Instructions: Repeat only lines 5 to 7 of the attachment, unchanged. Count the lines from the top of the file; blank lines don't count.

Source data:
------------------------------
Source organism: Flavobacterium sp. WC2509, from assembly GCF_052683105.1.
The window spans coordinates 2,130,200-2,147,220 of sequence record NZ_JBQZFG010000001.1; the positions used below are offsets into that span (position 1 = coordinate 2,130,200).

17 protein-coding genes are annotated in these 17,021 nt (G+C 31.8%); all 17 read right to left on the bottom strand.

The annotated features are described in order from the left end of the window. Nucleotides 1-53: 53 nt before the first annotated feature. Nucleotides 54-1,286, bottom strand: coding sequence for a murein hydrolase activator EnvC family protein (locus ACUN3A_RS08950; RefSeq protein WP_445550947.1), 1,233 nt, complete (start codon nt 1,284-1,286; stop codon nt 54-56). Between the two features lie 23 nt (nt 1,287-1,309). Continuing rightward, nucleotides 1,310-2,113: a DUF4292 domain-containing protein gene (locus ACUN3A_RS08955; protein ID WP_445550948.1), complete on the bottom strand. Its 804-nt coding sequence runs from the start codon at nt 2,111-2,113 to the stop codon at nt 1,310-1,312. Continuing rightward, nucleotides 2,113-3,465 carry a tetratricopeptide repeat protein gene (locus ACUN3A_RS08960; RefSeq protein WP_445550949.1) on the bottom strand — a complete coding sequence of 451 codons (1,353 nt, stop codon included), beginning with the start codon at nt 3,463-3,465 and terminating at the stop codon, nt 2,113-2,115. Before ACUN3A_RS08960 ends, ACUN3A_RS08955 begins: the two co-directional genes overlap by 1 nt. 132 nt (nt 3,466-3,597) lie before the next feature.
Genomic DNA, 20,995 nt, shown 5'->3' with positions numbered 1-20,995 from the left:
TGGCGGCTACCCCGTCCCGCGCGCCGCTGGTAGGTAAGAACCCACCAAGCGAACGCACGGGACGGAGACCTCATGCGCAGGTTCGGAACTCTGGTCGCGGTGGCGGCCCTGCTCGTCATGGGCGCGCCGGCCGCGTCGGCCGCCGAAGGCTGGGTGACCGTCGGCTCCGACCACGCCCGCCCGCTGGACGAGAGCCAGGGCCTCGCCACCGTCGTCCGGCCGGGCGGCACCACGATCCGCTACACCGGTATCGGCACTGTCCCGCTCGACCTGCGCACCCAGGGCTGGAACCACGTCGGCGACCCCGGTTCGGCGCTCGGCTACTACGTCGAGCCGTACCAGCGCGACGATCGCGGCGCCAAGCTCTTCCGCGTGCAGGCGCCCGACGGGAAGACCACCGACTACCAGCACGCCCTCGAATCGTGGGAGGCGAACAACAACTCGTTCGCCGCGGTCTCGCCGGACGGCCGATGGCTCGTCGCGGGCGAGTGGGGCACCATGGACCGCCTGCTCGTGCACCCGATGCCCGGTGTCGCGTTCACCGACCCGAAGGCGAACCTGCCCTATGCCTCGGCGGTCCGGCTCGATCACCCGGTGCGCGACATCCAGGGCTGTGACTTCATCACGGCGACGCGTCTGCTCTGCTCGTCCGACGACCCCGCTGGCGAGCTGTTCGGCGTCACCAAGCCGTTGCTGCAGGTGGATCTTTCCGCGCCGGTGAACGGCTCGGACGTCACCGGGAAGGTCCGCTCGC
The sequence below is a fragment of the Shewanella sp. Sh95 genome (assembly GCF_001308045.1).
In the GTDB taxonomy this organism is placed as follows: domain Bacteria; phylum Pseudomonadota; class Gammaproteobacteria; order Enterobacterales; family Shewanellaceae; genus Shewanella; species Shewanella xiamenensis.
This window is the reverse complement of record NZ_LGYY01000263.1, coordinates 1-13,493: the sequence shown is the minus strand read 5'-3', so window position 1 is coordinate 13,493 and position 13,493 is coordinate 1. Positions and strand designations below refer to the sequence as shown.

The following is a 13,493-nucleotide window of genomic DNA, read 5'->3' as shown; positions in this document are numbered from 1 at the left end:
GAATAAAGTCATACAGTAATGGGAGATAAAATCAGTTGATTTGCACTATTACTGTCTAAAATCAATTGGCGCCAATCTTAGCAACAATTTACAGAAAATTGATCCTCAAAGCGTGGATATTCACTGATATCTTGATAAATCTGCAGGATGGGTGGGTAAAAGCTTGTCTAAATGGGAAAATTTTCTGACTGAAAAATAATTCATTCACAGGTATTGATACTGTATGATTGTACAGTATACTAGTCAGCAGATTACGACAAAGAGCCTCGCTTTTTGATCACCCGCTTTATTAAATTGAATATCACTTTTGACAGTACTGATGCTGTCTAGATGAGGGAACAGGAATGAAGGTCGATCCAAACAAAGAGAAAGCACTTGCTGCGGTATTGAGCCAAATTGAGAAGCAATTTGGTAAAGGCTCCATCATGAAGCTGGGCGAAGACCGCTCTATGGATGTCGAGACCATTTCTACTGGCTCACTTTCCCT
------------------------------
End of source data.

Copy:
Genomic DNA, 20,995 nt, shown 5'->3' with positions numbered 1-20,995 from the left:
TGGCGGCTACCCCGTCCCGCGCGCCGCTGGTAGGTAAGAACCCACCAAGCGAACGCACGGGACGGAGACCTCATGCGCAGGTTCGGAACTCTGGTCGCGGTGGCGGCCCTGCTCGTCATGGGCGCGCCGGCCGCGTCGGCCGCCGAAGGCTGGGTGACCGTCGGCTCCGACCACGCCCGCCCGCTGGACGAGAGCCAGGGCCTCGCCACCGTCGTCCGGCCGGGCGGCACCACGATCCGCTACACCGGTATCGGCACTGTCCCGCTCGACCTGCGCACCCAGGGCTGGAACCACGTCGGCGACCCCGGTTCGGCGCTCGGCTACTACGTCGAGCCGTACCAGCGCGACGATCGCGGCGCCAAGCTCTTCCGCGTGCAGGCGCCCGACGGGAAGACCACCGACTACCAGCACGCCCTCGAATCGTGGGAGGCGAACAACAACTCGTTCGCCGCGGTCTCGCCGGACGGCCGATGGCTCGTCGCGGGCGAGTGGGGCACCATGGACCGCCTGCTCGTGCACCCGATGCCCGGTGTCGCGTTCACCGACCCGAAGGCGAACCTGCCCTATGCCTCGGCGGTCCGGCTCGATCACCCGGTGCGCGACATCCAGGGCTGTGACTTCATCACGGCGACGCGTCTGCTCTGCTCGTCCGACGACCCCGCTGGCGAGCTGTTCGGCGTCACCAAGCCGTTGCTGCAGGTGGATCTTTCCGCGCCGGTGAACGGCTCGGACGTCACCGGGAAGGTCCGCTCGC
The sequence below is a fragment of the Shewanella sp. Sh95 genome (assembly GCF_001308045.1).